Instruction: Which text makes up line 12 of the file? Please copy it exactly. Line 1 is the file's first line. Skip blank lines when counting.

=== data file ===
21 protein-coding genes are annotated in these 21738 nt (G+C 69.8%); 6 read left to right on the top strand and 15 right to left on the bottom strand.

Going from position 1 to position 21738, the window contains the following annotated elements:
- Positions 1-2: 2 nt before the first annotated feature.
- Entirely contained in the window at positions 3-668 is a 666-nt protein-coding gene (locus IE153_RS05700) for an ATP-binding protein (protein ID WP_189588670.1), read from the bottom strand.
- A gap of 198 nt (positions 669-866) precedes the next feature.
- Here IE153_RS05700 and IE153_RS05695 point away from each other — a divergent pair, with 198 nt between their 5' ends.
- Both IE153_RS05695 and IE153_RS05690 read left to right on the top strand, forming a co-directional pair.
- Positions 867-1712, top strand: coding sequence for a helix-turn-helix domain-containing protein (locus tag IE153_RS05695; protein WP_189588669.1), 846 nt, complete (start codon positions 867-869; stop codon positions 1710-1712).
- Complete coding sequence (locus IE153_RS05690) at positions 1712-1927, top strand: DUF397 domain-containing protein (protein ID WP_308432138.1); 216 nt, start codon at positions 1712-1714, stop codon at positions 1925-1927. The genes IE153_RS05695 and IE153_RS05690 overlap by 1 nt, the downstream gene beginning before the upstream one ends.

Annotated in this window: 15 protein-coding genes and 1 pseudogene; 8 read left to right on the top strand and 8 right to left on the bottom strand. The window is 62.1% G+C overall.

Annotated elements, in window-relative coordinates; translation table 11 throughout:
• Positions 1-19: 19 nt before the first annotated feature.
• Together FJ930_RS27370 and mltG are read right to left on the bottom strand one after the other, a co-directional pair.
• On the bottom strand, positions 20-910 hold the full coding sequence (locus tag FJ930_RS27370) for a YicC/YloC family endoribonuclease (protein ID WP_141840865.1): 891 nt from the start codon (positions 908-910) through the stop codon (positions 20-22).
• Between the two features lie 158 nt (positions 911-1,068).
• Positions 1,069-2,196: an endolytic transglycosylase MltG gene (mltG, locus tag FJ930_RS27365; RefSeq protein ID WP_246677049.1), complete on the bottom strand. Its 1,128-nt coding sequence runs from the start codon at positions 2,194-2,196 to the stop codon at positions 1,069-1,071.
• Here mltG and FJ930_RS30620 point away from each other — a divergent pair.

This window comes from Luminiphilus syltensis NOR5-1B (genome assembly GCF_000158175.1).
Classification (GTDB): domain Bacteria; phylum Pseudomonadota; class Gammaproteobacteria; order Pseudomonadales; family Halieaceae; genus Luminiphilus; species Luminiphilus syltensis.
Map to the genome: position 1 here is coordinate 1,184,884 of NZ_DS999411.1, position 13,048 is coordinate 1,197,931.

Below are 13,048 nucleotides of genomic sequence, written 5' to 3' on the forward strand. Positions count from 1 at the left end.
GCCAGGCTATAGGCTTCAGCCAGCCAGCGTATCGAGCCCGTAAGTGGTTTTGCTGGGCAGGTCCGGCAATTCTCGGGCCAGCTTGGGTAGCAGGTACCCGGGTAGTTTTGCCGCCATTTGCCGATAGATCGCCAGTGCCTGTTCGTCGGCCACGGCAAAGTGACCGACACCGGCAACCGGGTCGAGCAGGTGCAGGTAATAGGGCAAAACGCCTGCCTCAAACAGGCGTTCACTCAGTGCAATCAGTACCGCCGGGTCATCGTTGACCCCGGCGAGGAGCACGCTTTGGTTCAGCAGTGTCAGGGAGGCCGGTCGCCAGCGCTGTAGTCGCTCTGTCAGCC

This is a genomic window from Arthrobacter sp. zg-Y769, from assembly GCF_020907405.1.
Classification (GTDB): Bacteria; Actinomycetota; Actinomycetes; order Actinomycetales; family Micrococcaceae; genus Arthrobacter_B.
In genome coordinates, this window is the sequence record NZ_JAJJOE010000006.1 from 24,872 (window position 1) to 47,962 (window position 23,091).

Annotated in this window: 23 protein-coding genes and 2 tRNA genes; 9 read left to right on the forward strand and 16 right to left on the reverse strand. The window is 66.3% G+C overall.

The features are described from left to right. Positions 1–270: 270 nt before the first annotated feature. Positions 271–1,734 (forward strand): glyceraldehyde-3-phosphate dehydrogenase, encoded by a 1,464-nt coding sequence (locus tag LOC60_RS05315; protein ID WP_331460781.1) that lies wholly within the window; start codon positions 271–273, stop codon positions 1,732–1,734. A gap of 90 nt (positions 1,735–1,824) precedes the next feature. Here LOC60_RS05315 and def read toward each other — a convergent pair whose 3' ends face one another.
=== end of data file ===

• Positions 1-19: 19 nt before the first annotated feature.